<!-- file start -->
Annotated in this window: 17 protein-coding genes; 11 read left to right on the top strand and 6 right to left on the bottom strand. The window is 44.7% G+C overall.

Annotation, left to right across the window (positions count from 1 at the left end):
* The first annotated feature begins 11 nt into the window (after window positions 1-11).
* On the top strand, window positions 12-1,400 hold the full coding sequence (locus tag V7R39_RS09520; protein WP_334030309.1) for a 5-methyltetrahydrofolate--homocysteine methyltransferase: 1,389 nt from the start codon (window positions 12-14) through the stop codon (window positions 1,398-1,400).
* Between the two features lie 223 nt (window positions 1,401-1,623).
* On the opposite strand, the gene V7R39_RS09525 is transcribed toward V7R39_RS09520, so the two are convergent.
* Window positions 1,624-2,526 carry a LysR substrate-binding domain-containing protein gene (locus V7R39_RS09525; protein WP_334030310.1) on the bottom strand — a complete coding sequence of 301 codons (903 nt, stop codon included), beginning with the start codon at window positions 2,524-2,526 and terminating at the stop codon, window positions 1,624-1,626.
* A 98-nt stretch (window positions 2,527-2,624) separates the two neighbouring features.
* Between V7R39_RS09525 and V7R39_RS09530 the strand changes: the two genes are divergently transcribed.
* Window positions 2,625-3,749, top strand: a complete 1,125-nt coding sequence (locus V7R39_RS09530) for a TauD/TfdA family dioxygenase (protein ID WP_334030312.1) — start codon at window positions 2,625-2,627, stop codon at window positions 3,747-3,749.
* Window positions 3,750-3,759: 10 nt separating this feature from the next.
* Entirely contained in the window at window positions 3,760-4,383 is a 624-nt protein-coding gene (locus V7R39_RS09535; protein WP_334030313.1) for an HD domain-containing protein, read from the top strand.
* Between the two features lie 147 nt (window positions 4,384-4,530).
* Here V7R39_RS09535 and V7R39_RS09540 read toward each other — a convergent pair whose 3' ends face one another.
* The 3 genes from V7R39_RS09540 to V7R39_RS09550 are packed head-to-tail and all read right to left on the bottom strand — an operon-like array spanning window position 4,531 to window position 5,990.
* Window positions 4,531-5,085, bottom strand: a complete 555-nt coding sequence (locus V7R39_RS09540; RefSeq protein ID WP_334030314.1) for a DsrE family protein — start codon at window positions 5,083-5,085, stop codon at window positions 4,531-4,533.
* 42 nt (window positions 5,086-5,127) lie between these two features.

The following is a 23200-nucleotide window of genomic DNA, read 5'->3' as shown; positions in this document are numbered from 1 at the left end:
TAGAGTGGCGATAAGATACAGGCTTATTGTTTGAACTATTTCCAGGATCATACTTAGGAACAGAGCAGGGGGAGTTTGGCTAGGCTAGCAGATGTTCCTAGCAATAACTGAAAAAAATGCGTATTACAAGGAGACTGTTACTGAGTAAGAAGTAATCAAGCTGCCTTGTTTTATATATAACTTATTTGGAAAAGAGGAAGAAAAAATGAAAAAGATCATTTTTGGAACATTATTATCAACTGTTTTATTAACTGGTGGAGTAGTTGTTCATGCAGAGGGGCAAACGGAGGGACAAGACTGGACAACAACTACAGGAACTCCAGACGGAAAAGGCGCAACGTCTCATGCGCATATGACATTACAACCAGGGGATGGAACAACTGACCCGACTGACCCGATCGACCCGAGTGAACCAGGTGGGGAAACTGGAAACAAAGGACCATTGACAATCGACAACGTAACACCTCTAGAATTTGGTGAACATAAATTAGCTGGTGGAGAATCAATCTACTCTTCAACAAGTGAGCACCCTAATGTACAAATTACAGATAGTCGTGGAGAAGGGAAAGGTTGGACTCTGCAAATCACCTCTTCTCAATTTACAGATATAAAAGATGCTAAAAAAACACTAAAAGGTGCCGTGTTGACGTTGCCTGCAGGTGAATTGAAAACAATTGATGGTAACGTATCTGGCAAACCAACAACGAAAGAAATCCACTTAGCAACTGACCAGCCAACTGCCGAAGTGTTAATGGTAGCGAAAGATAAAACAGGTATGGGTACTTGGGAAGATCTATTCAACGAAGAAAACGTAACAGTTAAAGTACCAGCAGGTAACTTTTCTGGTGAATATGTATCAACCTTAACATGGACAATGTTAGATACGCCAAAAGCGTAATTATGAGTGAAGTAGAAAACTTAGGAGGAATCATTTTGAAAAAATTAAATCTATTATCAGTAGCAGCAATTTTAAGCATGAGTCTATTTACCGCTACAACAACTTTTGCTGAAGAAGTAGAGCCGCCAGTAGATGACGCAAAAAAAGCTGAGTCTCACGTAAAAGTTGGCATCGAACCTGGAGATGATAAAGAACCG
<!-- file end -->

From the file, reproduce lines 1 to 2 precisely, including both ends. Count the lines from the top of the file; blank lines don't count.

Annotated in this window: 17 protein-coding genes; 11 read left to right on the top strand and 6 right to left on the bottom strand. The window is 44.7% G+C overall.

Annotation, left to right across the window (positions count from 1 at the left end):